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From the Virtyx Blog

Tech Focus: Bi-Directional Agent

By Ben Burwell • October 19, 2018

To anyone who has spent time working with monitoring tools, an agent is not a new concept. The tried and tested monitoring pipeline typically involves a small piece of software that runs on all the devices you’re interested in monitoring and collects relevant system information. These metrics need to eventually end up in a central location to be useful, whether that’s through a push or a pull method (for example, StatsD pushes measurements to a server over UDP while Prometheus makes its latest metrics available for collection by exposing an HTTP endpoint).

Legacy monitoring products use agents that only communicate metrics, relying on out-of-band mechanisms for updating the monitoring configuration. While there are tools that can simplify this process, the inability to dynamically reconfigure monitoring systems can result in lost time when it’s most critical.

When we developed the Virtyx agent, we knew it was important for the monitoring system to be able to communicate its needs back to the agent. With the growing complexity of modern software stacks, it’s not always possible to predict which specific metrics may be most helpful to diagnosing issues, and even if it was possible to make a list of every possibly relevant metric, collecting all of them at a high frequency puts undesirable strain on your compute and network resources. By enabling the monitoring system to dynamically indicate to the sensor network (agents) which metrics need to be collected, you can get the best of both worlds: detailed, relevant metrics at a moment’s notice without the overhead of continuous high-frequency collection.

With bi-directional communication, the monitoring system can move a step even further into actually resolving issues that arise. In addition to sending agents metrics to collect, the monitoring system can instruct agents to perform a wide range of other functions from restarting services to checking network status or reachability.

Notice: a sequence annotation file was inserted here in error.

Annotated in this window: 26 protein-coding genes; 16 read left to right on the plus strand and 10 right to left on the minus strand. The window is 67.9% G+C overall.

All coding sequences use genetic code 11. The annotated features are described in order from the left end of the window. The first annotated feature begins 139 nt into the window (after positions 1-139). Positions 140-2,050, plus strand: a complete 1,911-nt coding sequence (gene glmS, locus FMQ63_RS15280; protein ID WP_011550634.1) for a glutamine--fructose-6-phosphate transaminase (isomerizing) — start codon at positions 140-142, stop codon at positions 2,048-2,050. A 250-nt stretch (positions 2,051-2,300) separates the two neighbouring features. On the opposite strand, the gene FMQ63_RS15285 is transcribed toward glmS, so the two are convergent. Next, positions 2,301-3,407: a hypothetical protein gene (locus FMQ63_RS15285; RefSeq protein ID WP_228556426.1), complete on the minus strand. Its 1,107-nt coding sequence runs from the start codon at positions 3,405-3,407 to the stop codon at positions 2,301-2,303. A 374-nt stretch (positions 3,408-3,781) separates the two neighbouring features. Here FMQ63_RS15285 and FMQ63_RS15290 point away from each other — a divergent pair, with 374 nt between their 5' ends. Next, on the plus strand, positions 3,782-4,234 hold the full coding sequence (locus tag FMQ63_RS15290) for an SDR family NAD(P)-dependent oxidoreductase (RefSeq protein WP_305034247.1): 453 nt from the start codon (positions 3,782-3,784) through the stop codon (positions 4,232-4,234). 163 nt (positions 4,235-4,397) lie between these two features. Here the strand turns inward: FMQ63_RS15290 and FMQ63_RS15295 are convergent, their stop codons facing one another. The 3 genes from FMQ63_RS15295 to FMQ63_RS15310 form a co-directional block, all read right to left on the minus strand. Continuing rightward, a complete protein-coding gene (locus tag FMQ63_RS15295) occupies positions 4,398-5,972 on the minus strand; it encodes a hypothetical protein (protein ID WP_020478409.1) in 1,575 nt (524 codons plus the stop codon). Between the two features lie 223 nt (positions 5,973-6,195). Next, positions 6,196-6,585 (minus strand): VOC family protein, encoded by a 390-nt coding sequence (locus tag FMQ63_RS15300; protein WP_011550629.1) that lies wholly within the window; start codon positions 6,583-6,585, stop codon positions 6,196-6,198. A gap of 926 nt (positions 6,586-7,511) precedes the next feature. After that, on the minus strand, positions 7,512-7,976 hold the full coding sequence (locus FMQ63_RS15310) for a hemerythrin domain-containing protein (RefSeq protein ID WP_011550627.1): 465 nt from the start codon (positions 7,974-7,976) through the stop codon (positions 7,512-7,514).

Within Virtyx, all of the tasks that can be performed are defined as agent plugins. Our agent is simply a means for the monitoring system to collect data and carry out tasks on remote systems while being agnostic about how those functions are carried out. Our fundamental abstraction is the Task, which defines which plugin to run, how often to run it (possibly just once), and what parameters the agent should run it with.

Plugins are simply executable binaries that are launched by the agent and thus can be written in many languages. They can receive configuration parameters through standard input, and any results printed to standard output are reported by the agent back to the monitoring system.

The agent checks for new tasks when it sends its heartbeat every 15 seconds. If new tasks have been assigned to the agent in the monitoring system, they are immediately started. The agent also establishes a websocket connection to the monitoring system which enables single-run tasks to be sent in response to actions taken in the monitoring system’s user interface.

By implementing two-way communication between the agent and the monitoring system, we provide our customers not just with monitoring tools, but with the ability to truly diagnose and resolve issues when they arise more quickly than would otherwise be possible.

You can start reaping the benefits of using Virtyx by signing up now — your first five agents are always free. If what we’re doing sounds interesting, come join our team! We’re hiring in Boston. You can also take a look through some more practical information about the Virtyx agent on our documentation site.


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